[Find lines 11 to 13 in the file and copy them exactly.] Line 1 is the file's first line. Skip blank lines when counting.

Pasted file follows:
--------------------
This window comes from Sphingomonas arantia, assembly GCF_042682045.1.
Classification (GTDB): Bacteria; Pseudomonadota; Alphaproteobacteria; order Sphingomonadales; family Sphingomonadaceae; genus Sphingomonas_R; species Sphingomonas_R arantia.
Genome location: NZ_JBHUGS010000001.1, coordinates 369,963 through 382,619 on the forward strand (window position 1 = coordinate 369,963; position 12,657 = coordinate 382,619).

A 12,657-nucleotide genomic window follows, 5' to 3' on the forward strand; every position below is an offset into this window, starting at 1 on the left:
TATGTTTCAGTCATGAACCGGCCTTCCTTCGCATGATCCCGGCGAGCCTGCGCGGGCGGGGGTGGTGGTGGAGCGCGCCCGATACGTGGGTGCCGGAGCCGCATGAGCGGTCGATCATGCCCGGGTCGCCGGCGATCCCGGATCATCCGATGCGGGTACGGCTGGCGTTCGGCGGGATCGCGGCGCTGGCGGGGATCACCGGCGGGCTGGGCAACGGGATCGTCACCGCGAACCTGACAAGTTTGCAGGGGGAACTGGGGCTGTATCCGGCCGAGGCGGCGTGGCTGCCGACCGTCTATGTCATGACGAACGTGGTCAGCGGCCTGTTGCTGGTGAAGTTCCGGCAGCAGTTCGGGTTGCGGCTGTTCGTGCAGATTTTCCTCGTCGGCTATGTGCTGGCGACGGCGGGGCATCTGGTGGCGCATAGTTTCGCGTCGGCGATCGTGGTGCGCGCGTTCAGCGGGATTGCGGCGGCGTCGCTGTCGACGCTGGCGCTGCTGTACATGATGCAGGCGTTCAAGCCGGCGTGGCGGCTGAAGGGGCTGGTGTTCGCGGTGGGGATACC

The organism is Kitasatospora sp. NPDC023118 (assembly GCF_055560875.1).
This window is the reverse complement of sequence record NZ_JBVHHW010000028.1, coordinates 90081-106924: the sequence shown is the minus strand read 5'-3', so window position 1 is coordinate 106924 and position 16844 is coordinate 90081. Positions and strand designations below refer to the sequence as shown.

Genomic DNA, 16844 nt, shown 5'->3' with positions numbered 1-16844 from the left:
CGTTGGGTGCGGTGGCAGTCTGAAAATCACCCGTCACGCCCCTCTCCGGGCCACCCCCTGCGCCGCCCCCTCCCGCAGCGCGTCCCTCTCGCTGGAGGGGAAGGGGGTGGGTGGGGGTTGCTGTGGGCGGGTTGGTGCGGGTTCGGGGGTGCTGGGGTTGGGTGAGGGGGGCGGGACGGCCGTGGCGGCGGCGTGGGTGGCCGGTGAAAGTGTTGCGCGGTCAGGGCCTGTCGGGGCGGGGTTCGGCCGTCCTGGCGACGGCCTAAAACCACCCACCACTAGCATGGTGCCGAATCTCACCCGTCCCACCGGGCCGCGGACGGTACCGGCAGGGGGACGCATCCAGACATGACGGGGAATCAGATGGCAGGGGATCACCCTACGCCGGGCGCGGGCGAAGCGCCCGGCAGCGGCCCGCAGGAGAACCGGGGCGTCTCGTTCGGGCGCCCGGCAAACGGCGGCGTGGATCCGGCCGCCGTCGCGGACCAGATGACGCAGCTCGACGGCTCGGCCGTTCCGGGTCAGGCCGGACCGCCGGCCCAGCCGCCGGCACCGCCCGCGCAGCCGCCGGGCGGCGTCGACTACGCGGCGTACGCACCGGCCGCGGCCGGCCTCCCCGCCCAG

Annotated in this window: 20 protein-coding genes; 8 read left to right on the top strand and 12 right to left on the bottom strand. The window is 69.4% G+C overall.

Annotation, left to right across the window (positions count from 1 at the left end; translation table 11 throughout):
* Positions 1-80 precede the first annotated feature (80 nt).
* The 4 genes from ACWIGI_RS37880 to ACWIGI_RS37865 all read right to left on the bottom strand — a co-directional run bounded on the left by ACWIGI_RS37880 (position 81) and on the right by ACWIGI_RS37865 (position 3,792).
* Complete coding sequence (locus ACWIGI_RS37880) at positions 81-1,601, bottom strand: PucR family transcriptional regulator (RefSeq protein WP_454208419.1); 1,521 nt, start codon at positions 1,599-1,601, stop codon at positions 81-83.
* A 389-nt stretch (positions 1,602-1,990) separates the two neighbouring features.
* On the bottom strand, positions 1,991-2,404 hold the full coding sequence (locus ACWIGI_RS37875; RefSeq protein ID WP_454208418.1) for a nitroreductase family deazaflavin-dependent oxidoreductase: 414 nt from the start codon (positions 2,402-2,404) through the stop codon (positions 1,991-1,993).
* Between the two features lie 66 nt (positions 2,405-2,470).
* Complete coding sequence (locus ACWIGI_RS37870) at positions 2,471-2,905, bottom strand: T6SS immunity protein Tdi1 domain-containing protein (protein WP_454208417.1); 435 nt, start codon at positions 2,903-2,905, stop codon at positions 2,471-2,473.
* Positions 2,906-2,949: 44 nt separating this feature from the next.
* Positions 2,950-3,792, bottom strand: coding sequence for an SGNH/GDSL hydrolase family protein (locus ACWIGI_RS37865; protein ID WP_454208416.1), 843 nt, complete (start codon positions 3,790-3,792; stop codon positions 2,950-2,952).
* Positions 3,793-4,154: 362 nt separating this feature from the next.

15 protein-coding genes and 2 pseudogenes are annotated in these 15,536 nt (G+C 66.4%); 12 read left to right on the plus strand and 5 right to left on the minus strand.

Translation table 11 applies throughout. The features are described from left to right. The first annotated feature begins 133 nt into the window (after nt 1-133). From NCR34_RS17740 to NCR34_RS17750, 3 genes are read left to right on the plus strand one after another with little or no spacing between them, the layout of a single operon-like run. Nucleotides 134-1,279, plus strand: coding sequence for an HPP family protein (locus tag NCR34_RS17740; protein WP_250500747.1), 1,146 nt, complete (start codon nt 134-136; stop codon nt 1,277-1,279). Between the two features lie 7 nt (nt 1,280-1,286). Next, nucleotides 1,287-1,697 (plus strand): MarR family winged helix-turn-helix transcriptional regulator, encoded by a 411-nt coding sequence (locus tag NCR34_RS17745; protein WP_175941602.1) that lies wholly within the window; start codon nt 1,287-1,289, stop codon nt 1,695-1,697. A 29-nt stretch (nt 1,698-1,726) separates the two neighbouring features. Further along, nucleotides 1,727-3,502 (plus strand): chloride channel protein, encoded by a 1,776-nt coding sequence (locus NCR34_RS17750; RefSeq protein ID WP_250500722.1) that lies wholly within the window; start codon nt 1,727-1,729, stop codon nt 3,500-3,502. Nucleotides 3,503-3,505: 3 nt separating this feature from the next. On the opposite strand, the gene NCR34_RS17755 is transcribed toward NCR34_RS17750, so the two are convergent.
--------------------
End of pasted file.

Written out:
Annotation, left to right across the window (positions count from 1 at the left end; translation table 11 throughout):
* Positions 1-80 precede the first annotated feature (80 nt).
* The 4 genes from ACWIGI_RS37880 to ACWIGI_RS37865 all read right to left on the bottom strand — a co-directional run bounded on the left by ACWIGI_RS37880 (position 81) and on the right by ACWIGI_RS37865 (position 3,792).